Author: Matthew Foster
Worker’s Compensation patients differ from the average group health claim. Most people on Worker’s Compensation have had some kind of a physical injury that has led to a chronic pain condition. Whereas in group health claims for pain therapy it’s much more focused on management of diseases of either lifestyle or just of ageing – so diabetes, hypertension. Within the Worker’s Compensation system, there are specific treatment guidelines at the national level and also some at the state level that help drive towards the appropriate care of the injured worker. They are similar in some aspects such as identifying the typical medications to be used to treat the injured worker but also they guide on what is inappropriate therapy as well, so that the physicians know which should be avoided. Therapies such as Soma or carisoprodol which is the poster child for a bad muscle relaxant. Those kind of medications could be avoided by not only having some kind of an authorization process in place but to just point out how dangerous this medication can be when used in combination with opioids.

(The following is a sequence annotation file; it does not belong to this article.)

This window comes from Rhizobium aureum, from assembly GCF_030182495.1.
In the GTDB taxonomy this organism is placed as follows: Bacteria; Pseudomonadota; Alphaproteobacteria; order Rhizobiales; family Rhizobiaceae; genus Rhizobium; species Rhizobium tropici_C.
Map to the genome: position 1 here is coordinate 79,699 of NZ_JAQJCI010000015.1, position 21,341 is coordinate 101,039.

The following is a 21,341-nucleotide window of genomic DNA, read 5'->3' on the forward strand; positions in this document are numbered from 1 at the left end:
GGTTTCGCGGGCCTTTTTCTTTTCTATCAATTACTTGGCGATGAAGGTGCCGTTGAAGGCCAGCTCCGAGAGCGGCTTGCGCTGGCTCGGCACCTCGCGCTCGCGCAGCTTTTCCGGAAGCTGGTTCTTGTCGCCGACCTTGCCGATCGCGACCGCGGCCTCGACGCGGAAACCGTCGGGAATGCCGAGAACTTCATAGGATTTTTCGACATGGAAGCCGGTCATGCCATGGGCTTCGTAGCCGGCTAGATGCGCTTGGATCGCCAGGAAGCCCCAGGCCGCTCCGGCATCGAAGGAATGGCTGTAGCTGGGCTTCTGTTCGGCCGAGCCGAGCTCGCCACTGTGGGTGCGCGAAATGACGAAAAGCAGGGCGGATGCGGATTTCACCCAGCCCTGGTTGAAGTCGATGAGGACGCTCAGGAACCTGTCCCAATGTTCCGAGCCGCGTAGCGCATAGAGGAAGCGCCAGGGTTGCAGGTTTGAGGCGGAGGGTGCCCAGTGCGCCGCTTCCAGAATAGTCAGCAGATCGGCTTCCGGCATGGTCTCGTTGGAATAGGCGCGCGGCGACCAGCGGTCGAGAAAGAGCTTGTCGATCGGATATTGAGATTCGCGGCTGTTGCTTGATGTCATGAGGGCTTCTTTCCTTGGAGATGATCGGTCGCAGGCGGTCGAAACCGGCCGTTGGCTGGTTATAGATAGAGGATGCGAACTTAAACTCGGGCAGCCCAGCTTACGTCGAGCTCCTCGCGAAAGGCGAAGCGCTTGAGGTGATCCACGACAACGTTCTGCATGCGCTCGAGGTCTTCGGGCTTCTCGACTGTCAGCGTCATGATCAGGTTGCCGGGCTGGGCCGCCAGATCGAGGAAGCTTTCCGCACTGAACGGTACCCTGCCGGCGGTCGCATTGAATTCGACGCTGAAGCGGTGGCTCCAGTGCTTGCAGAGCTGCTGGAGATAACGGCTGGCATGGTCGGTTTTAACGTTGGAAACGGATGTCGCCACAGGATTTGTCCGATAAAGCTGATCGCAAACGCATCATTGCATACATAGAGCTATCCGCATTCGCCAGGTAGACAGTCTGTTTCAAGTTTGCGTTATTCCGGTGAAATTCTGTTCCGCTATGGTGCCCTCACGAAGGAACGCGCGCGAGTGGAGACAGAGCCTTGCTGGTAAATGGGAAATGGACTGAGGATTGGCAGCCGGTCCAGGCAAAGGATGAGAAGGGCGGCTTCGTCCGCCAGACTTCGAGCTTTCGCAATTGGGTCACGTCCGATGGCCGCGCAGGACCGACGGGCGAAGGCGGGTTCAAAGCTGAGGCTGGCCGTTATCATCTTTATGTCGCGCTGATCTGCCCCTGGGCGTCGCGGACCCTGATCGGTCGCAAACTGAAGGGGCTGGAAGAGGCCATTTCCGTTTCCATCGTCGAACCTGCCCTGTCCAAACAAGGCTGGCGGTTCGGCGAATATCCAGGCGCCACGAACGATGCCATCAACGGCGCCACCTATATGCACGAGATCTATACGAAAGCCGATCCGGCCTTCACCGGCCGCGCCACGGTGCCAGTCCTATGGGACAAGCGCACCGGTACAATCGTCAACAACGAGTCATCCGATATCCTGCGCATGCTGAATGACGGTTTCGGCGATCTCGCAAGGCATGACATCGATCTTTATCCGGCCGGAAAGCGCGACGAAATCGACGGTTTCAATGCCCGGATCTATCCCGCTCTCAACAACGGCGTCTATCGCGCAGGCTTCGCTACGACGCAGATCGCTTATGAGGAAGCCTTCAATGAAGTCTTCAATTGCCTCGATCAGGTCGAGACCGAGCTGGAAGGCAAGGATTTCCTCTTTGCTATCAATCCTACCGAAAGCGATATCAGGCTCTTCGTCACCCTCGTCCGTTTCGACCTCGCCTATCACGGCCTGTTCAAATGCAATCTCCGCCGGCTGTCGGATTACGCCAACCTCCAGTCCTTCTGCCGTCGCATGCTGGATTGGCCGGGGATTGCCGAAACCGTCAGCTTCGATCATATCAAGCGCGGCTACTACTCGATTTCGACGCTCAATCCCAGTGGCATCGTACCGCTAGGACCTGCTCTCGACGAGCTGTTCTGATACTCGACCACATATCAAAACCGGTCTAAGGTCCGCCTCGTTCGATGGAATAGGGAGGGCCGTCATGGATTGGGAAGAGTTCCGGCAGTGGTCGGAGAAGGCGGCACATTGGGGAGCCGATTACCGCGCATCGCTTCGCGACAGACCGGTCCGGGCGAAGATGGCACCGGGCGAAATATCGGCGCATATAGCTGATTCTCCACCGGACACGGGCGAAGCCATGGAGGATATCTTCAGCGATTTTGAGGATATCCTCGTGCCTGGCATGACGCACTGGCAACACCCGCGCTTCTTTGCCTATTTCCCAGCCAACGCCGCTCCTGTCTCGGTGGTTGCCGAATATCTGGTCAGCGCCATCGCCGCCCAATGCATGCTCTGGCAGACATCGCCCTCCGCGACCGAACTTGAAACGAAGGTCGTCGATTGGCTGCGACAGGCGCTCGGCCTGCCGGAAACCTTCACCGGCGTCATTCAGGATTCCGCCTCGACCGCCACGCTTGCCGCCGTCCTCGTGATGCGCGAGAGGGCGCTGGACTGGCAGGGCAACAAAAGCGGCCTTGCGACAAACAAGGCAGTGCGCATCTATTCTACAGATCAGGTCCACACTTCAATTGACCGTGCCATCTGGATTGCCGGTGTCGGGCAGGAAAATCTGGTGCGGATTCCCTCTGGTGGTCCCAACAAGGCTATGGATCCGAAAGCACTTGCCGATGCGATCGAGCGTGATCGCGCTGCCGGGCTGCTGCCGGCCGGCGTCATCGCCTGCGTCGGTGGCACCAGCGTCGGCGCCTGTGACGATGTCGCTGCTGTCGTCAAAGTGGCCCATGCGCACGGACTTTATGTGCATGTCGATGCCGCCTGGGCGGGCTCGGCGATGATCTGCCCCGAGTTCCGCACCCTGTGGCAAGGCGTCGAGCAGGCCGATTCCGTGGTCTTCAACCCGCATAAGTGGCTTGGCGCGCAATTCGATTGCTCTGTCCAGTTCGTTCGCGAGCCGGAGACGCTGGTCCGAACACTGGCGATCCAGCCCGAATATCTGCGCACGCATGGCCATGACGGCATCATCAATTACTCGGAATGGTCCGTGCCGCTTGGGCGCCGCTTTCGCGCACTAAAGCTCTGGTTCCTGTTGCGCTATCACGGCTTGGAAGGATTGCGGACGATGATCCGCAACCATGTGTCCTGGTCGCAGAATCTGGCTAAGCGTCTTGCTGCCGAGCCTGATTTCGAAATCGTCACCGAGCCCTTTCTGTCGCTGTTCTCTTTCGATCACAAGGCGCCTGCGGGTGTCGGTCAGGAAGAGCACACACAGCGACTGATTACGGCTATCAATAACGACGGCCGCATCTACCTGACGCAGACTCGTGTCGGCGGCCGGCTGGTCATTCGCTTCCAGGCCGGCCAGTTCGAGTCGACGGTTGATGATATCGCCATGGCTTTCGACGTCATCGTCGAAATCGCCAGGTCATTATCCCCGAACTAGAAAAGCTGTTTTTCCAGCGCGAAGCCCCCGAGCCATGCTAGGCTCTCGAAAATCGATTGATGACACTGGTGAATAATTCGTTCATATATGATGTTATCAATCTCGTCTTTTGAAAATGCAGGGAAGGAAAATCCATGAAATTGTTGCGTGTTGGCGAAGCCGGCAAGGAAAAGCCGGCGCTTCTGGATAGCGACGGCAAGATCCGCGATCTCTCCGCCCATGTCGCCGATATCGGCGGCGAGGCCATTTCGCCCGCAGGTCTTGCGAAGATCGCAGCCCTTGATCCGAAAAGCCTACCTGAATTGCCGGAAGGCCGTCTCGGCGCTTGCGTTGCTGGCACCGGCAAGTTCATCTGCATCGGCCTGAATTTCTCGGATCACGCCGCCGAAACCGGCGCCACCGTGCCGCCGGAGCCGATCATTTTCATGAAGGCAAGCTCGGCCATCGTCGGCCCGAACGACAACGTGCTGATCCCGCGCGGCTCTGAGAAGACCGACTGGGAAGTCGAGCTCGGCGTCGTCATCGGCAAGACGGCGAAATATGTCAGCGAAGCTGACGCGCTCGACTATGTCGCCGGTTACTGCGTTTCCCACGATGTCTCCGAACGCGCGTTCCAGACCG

Some of the interesting trends that we’ve seen in Worker’s Compensation is the push towards implementation; putting teeth behind them. One of the ways that this is being done is through the adoption of state-based Worker’s Compensation formularies. There is an emphasis on identifying medications that would be considered first-line therapy versus those that are less safe, maybe less effective, and definitely more expensive, and using those as the second- or third-line therapy. And an approval or review process before moving on to the second-line therapy drugs which would also include long-acting opioids. Whenever a patient is injured, there are appropriate treatment guidelines that we’re using in the Worker’s Compensation market. But these also apply to patients outside of Workers Comp. Whether you’ve sprained your back from putting up your own Christmas lights or because you working for a company that installs Christmas lights, each should be treated in a safe and effective manner using first-line medications and trying to use those therapies that are going to avoid long-term complications.
Posted on November 8, 2016